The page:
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Unprecedented toxic algal blooms impact on Tasmanian seafood industry


Hallegraeff, G and Bolch, C, Unprecedented toxic algal blooms impact on Tasmanian seafood industry, Microbiology Australia, 37, (3) pp. 143-144. ISSN 1324-4272 (2016) [Non Refereed Article]

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DOI: doi:10.1071/MA16049


While most microscopic algae provide food for filter-feeding shellfish and larvae of crustaceans and finfish, other so-called Harmful Algal Blooms (HABs) can have negative effects, causing severe economic losses to aquaculture, fisheries and tourism. Of greatest concern to human society are blooms of toxic HAB species that cause illness and death of fish, seabirds and mammals via toxins transferred through the food web. Unprecedented Alexandrium (Dinophyceae) blooms along the East Coast of Tasmania in 2012 and 2015, a previously low biotoxin risk area, led to major impacts on the local oyster, mussel, scallop and rock lobster industries. Four human hospitalisations also occurred from eating wild shellfish.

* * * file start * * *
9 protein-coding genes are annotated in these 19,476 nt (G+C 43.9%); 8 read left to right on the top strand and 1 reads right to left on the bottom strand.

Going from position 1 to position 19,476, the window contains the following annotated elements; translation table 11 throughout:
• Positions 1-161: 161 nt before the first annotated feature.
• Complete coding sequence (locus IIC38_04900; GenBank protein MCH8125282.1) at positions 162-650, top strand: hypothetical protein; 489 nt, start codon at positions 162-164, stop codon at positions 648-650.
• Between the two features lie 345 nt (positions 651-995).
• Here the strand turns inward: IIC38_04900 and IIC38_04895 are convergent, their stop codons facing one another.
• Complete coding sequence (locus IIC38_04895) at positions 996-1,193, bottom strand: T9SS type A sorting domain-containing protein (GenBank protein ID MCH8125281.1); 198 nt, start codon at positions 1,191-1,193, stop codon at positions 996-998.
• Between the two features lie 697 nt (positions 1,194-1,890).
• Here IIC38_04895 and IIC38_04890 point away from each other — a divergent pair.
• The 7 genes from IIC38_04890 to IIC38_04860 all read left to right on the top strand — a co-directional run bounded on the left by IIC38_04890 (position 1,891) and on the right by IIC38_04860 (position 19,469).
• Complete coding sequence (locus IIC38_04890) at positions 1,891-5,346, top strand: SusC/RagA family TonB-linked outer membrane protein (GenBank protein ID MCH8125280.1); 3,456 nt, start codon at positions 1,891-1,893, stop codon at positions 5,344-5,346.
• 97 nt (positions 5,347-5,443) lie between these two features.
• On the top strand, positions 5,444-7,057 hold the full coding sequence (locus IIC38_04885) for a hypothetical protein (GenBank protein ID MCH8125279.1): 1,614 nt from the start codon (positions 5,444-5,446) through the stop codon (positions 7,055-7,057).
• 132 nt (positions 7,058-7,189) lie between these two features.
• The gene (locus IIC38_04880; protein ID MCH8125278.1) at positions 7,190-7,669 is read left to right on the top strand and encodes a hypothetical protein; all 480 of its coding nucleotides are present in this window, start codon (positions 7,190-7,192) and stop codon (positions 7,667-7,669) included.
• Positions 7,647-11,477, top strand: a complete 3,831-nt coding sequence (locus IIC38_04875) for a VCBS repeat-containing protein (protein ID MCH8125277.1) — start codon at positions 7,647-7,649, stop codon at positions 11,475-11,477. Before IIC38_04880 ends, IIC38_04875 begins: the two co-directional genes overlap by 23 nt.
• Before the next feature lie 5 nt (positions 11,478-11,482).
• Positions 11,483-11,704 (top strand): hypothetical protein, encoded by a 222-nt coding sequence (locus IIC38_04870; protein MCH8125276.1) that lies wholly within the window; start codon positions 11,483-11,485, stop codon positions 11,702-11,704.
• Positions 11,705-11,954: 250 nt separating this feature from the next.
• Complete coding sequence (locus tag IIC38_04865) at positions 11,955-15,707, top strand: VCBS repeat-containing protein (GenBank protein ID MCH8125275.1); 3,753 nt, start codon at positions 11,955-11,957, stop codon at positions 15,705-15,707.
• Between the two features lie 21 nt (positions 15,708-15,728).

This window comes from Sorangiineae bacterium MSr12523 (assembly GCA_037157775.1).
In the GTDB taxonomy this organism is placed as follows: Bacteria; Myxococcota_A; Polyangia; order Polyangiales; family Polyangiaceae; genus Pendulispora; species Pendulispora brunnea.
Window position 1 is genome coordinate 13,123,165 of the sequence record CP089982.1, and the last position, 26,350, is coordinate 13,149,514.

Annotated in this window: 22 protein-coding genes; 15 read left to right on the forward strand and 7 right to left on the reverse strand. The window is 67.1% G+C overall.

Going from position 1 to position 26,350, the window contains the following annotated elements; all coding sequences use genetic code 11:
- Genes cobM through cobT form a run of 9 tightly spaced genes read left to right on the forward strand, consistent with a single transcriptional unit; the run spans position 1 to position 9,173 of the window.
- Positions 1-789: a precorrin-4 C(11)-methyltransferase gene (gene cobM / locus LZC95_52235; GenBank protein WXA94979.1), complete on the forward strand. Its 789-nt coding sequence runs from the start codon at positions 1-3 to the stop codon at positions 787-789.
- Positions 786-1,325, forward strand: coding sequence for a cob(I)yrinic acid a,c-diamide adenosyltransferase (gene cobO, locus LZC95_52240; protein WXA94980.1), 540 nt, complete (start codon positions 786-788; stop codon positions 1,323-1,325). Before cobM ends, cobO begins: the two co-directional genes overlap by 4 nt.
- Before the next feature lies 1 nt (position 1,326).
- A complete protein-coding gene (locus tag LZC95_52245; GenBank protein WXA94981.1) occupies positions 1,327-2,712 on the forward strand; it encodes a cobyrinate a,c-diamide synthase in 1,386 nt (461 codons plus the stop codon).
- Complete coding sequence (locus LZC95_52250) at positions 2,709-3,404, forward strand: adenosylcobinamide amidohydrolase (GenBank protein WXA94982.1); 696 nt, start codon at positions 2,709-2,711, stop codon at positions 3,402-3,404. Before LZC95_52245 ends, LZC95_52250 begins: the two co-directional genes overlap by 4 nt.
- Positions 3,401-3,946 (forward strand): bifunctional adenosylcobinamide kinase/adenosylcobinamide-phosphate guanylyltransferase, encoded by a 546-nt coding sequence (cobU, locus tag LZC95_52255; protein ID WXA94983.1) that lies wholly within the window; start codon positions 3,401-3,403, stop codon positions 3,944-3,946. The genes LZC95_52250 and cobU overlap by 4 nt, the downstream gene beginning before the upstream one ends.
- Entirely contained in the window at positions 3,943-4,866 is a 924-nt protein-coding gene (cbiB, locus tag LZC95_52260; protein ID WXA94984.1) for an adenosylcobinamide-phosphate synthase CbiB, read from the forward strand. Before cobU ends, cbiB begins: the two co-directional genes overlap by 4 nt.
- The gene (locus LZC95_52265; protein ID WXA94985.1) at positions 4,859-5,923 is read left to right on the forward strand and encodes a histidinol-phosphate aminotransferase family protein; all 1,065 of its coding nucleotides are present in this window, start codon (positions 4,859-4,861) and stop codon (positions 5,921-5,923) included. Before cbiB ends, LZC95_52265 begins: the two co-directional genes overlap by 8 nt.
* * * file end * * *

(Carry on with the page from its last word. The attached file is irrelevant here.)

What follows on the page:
Item Details

Item Type:Non Refereed Article
Keywords:dinoflagellate, toxin, harmful algae, Alexandrium fundyense
Research Division:Biological Sciences
Research Group:Plant biology
Research Field:Phycology (incl. marine grasses)
Objective Division:Animal Production and Animal Primary Products
Objective Group:Fisheries - aquaculture
Objective Field:Fisheries - aquaculture not elsewhere classified
UTAS Author:Hallegraeff, G (Professor Gustaaf Hallegraeff)
UTAS Author:Bolch, C (Associate Professor Christopher Bolch)
ID Code:117133
Year Published:2016
Deposited By:Ecology and Biodiversity
Deposited On:2017-05-31
Last Modified:2017-06-01

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